A powerful role model, Harry's words on grief and therapy will help others
OPINION: When I started my psychiatric training we were taught what were called the five stages of grief - first described by Elisabeth Kubler-Ross, a famous American psychiatrist. The bereaved, we were told, would shift through "denial, anger, bargaining and depression" like the gears of a car, before eventually ending up with the right outcome, namely "acceptance".
This turned out to be good in theory, but more complex in real life. There is no right way to do it. Like love and other normal human emotions, everybody experiences it in different ways.
So, to have an advocate such as Prince Harry discussing so openly the impact of the death of his mother on his own mental health will make a huge difference to the way we discuss grief.
I think that in just 25 minutes he has achieved more good than I have in 25 years. He's an incredibly powerful role model and has a reach that we can only dream of.
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Grief is uncomfortable, unpleasant, and physically painful, but it is also a part of normal life - all of us will experience it. But sometimes it can be so prolonged or intense that it can lead to mental health problems.
Certain factors will also make a loss even more difficult to bear. You don't really need to do a lot of research to know that losing a parent at a young age is one such circumstance.
Studies of children in this situation have found that some three years later, while most have improved, 10 per cent show no reduction in their distress.
Adolescence is a difficult time, even without bereavement. Displaying emotions in public can make teenagers feel awkward, and it is more difficult to be physically comforted.
Most of all, it's a time when you are particularly sensitive to what others think of you - feeling constantly on display and being judged. Adolescents may not wish to be seen as the "kid that lost his or her parent".
But what, if in addition to all that, you are also one of the most photographed people on the planet? I feel uncomfortable talking about real people, but I don't think any of us can doubt that this must make it so much harder to come to terms with what is already such a difficult situation. There may be many things you do in the short term to lessen the pain, such as repress memories, not talk about the person you have lost, or avoid anniversaries. However, we know that if this is done for a long period of time it can sometimes prolong the grief and its consequences and make things even more complex.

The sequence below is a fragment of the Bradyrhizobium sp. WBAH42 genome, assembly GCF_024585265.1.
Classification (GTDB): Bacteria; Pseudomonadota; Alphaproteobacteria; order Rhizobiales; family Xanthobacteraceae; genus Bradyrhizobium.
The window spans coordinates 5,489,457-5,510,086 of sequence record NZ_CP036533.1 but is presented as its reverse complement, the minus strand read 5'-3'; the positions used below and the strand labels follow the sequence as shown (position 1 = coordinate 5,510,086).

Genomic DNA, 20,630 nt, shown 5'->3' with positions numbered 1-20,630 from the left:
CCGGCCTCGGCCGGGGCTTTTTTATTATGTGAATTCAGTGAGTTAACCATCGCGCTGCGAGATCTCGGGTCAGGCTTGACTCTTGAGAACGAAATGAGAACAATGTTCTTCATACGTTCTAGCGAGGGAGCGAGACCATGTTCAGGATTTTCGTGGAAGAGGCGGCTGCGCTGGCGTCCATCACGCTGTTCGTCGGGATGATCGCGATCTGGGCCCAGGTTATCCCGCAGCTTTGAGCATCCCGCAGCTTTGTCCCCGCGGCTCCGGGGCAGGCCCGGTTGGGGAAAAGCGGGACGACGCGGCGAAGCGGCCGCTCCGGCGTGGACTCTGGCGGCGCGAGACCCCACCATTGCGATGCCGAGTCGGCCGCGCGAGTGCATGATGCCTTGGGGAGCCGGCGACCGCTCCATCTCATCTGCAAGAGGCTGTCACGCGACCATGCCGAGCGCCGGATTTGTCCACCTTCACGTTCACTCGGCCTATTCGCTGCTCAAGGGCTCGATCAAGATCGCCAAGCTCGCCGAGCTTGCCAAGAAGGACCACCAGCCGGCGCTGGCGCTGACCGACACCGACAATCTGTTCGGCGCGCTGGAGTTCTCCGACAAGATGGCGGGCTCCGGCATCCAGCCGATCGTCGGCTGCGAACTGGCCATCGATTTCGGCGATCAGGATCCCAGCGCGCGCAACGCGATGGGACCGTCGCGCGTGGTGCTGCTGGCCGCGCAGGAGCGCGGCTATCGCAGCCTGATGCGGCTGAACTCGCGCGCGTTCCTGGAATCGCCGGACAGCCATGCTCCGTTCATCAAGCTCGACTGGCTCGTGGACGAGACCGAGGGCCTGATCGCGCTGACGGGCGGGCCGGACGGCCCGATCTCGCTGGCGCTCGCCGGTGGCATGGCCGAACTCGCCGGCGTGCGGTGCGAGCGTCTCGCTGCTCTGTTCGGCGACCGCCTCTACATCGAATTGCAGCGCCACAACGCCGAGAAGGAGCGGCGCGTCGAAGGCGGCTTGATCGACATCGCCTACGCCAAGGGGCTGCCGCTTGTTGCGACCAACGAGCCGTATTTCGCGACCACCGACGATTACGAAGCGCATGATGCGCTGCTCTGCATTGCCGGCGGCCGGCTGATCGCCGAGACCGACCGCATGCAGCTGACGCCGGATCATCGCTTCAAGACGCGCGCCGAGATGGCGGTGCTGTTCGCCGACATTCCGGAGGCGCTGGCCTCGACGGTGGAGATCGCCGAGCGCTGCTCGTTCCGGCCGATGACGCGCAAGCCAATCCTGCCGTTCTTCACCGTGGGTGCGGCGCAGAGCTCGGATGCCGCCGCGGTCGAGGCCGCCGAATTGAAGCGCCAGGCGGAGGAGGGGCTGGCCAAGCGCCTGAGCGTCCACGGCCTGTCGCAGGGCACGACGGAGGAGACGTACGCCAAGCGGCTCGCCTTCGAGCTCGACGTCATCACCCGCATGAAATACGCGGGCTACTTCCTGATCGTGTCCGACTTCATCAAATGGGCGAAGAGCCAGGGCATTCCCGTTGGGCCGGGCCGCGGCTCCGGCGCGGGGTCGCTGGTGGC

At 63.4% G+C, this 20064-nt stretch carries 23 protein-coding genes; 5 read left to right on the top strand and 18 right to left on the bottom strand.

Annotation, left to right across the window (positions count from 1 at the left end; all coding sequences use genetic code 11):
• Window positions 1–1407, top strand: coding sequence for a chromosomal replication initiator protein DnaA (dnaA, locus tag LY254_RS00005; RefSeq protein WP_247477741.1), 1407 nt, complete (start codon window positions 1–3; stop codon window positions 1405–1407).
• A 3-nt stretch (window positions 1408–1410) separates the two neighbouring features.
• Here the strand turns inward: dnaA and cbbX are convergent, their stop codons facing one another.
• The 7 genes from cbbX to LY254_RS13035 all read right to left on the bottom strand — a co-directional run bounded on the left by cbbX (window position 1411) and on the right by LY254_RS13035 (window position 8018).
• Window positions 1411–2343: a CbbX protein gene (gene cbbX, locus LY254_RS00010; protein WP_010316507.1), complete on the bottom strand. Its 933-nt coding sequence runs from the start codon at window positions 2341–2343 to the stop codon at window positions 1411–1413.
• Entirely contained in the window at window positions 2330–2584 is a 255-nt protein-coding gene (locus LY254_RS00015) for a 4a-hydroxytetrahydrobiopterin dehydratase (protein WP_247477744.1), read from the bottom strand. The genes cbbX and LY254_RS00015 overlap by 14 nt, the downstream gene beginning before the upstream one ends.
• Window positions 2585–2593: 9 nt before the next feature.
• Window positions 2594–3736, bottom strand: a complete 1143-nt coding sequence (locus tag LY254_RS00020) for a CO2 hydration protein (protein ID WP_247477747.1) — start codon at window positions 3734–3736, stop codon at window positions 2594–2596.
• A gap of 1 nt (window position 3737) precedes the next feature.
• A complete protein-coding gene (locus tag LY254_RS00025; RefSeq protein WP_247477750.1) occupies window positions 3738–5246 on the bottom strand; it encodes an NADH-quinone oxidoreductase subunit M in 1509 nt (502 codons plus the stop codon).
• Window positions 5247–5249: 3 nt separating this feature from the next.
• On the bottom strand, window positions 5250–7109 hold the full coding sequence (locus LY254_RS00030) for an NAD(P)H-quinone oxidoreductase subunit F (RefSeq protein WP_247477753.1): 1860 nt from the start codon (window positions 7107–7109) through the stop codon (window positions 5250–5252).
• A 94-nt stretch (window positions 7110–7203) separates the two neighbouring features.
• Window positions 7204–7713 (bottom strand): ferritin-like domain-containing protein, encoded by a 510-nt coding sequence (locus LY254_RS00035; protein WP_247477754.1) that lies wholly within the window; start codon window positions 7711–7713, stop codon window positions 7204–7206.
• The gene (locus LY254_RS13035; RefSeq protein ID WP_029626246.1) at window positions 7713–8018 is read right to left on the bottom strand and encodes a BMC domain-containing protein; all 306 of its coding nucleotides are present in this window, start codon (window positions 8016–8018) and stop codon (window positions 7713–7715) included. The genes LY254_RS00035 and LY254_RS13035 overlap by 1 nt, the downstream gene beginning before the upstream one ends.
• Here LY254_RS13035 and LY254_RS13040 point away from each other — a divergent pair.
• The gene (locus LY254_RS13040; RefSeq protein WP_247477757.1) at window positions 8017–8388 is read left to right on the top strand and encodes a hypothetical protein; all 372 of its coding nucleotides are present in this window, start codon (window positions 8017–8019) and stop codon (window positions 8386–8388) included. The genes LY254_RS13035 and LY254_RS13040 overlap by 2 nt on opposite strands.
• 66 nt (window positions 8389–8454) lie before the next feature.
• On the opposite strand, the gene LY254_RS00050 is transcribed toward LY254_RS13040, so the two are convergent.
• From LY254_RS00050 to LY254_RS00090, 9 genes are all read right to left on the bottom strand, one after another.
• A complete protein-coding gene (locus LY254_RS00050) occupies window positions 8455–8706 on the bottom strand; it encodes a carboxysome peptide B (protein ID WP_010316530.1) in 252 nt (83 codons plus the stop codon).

I have met Prince Harry - we have a shared interest in the mental health of our Armed Forces, but I can't say I know him. However, I do know, from what he has previously said about mental health, that he is concerned about the same things that we are.
He has spoken eloquently about the problems of over-diagnosing and over-labelling, and we have the data to support it. Grief and bereavement are not in themselves mental illnesses and we should not treat them as such.
Everybody is different and there isn't a set way to do it.
Talking about our grief to the right person and at a time of your choosing - as the Prince says he has done - is good when you are ready.
I don't know if speaking out as he has done is an act of courage. After all, soldiers understand more about bravery than psychiatrists. But I think this will be widely welcomed, and will make a real and positive impact.
What Prince Harry is saying is both simple and true. Talking about this is just normal.
Professor Sir Simon Wessely is the president of the UK's Royal College of Psychiatrists
- The Telegraph, London